THE production and distribution of the modern popular newspaper, which reckons its readers by the million, entails a vast expenditure of money and an elaborate business organisation such as only highly capitalised firms can afford. The intense competition for the pennies of the vast reading public created by compulsory schooling and for the patronage of advertisers, quick to sense the possibilities in wide-spread publicity, caused those newspapers which possessed insufficient financial backing to be eliminated or absorbed by their stronger rivals. The result is that most of the popular Press both in London and the provinces is in the hands of one or other of the great newspaper combines.
In judging the value of the news provided and the opinions expressed in the average popular newspaper, these are the first facts to be taken into consideration: the running of a newspaper is a business in the hands of private enterprise; being a business it must be made to pay its way; and its policy must be to maintain and if possible to expand its circle of readers, for only in this way can it continue to attract advertisements, without the revenue from which wide distribution would not be possible at a cost that the humblest pocket could afford.
What we are immediately concerned with is how these economic and other circumstances that govern the publication of a newspaper with a wide appeal affect the methods of presenting news and comment, and how these methods can be used, deliberately or otherwise, to take advantage of the suggestibility and other irrational tendencies of the reader.
I have pointed out how people are naturally suggestible to constant reiteration of the same statement. The use of this device to advocate a particular policy in one daily newspaper may or may not be successful. But a reader may see the same statement repeated, not perhaps in so many words, in an evening paper also and in several provincial papers; and if he is not aware that all these papers may be controlled by the same syndicate, he may be tempted to conclude that he has seen separate and independent testimonies to the truth of the statement.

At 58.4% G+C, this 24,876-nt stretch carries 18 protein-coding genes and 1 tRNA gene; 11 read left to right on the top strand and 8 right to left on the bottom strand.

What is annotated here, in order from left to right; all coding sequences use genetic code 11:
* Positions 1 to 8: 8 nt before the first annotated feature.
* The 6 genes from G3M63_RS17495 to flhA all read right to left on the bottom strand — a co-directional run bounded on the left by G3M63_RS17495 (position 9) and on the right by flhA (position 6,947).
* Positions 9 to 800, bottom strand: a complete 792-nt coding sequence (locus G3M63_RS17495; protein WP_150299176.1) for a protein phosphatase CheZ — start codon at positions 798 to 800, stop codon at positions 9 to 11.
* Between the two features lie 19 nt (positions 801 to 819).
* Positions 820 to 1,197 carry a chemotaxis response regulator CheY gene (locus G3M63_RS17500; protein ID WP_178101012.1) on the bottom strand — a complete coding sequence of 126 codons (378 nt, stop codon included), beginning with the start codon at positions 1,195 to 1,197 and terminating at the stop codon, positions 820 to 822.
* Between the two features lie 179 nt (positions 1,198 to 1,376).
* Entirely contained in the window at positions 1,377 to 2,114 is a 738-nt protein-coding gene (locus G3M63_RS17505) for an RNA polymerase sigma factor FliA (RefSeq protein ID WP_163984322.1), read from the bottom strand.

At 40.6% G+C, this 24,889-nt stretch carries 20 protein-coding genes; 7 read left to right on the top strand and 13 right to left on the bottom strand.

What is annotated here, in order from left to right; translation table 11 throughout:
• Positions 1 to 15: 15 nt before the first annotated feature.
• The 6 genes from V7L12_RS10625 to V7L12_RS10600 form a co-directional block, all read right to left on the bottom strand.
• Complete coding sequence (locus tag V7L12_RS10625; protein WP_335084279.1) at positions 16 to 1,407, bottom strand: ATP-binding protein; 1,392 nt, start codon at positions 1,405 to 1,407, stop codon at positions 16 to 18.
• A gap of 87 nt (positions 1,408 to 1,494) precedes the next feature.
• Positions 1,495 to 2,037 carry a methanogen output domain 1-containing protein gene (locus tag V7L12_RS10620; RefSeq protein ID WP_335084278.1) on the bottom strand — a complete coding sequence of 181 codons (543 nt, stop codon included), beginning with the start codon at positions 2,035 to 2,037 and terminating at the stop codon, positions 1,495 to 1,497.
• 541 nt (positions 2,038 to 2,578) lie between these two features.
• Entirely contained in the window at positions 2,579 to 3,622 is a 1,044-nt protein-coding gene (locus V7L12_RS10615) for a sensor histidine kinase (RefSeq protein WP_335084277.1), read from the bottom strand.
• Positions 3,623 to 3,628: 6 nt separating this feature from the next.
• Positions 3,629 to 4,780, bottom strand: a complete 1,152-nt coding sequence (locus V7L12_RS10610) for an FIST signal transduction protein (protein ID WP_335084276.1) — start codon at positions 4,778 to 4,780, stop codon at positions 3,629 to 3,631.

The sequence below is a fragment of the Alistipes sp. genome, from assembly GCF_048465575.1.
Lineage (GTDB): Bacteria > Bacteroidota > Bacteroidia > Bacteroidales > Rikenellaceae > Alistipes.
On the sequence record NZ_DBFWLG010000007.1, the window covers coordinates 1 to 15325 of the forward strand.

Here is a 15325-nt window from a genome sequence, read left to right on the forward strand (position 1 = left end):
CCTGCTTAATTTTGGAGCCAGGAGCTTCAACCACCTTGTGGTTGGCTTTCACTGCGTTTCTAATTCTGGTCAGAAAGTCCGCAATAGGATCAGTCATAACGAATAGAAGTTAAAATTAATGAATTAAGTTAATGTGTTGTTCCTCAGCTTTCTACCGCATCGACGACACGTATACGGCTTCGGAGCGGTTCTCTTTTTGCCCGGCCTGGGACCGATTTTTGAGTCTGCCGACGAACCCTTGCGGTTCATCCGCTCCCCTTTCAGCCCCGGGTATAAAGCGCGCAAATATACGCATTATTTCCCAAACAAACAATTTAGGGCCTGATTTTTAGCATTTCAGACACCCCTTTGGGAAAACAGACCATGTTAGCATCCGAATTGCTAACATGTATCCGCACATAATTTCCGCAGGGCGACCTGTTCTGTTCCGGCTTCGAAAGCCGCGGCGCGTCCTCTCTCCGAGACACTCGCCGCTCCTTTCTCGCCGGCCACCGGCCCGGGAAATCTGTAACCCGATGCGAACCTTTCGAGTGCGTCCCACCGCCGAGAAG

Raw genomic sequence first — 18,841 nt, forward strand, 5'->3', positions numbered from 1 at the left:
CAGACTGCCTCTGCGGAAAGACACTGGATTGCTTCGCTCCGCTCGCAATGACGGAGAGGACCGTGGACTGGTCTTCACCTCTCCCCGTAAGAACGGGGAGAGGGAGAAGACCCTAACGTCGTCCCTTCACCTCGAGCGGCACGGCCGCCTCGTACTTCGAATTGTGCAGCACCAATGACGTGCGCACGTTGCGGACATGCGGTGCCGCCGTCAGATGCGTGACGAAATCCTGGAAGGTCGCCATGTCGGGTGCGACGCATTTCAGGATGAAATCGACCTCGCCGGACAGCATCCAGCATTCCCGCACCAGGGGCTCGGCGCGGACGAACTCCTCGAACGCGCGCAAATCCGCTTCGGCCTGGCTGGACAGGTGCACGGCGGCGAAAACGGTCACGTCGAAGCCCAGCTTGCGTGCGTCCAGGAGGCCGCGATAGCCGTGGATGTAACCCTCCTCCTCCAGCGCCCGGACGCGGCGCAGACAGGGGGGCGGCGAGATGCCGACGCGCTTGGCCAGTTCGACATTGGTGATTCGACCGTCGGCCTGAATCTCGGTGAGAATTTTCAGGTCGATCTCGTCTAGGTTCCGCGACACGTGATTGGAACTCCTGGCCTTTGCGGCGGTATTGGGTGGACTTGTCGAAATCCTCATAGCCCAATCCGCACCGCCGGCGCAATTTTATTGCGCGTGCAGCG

One common journalistic device in the popular Press is the short, pithy and arresting headline. This in itself may have a suggestive influence. The fact that it is printed in bold type gives an impression of weighty importance. The reader is meant to assume that it gives a reliable clue to the core of the news printed below it. The busy or lazy reader often gets no further, or carries away with him nothing more than this ready-made summary. Even the more careful reader is sometimes tempted to do little more than read the headlines, for frequently after he has read a couple of short paragraphs of the news text on page 1, he is told to turn over to half-way down a column on page 3, and perhaps before he gets there his attention is distracted to something else. The headline, the short paragraph and the splitting up of items on different pages all tend to discourage concentrated reading and sustained thought. The introduction of one emotionally coloured word into a headline may beg the whole question; and the reader may at once come away with a biased view of whatever is reported: he is presented, in fact, with a ready-made opinion which saves him the trouble of thinking for himself. The headline may be deliberately tendentious: it may effectually disguise comment as news; and it may have the same suggestive effect as the confident, dogmatic assertion. News and comment may also be subtly mingled by the insertion of paragraph headings in the news column, and in other ways, so that the uncritical reader may fail to distinguish between them.